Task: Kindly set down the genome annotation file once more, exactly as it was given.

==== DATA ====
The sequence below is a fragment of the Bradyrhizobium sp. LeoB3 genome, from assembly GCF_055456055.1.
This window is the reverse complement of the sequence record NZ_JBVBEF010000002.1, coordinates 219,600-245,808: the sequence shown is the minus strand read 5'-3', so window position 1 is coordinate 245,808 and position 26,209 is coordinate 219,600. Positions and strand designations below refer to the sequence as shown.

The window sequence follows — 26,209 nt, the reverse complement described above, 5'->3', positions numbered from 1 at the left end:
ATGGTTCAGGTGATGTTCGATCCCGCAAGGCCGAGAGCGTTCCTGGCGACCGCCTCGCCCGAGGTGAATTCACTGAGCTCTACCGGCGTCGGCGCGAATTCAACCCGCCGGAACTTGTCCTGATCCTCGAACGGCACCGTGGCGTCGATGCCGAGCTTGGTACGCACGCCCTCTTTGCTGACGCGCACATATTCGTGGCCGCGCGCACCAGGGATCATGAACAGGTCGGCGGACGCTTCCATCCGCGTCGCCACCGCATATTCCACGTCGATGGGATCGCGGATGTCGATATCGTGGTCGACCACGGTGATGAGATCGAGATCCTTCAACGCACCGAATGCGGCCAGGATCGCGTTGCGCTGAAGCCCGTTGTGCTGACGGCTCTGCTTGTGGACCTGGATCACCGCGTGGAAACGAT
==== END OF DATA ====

The sequence below is a fragment of the Bradyrhizobium sp. LeoB3 genome, from assembly GCF_055456055.1.
This window is the reverse complement of the sequence record NZ_JBVBEF010000002.1, coordinates 219,600-245,808: the sequence shown is the minus strand read 5'-3', so window position 1 is coordinate 245,808 and position 26,209 is coordinate 219,600. Positions and strand designations below refer to the sequence as shown.

The window sequence follows — 26,209 nt, the reverse complement described above, 5'->3', positions numbered from 1 at the left end:
ATGGTTCAGGTGATGTTCGATCCCGCAAGGCCGAGAGCGTTCCTGGCGACCGCCTCGCCCGAGGTGAATTCACTGAGCTCTACCGGCGTCGGCGCGAATTCAACCCGCCGGAACTTGTCCTGATCCTCGAACGGCACCGTGGCGTCGATGCCGAGCTTGGTACGCACGCCCTCTTTGCTGACGCGCACATATTCGTGGCCGCGCGCACCAGGGATCATGAACAGGTCGGCGGACGCTTCCATCCGCGTCGCCACCGCATATTCCACGTCGATGGGATCGCGGATGTCGATATCGTGGTCGACCACGGTGATGAGATCGAGATCCTTCAACGCACCGAATGCGGCCAGGATCGCGTTGCGCTGAAGCCCGTTGTGCTGACGGCTCTGCTTGTGGACCTGGATCACCGCGTGGAAACGAT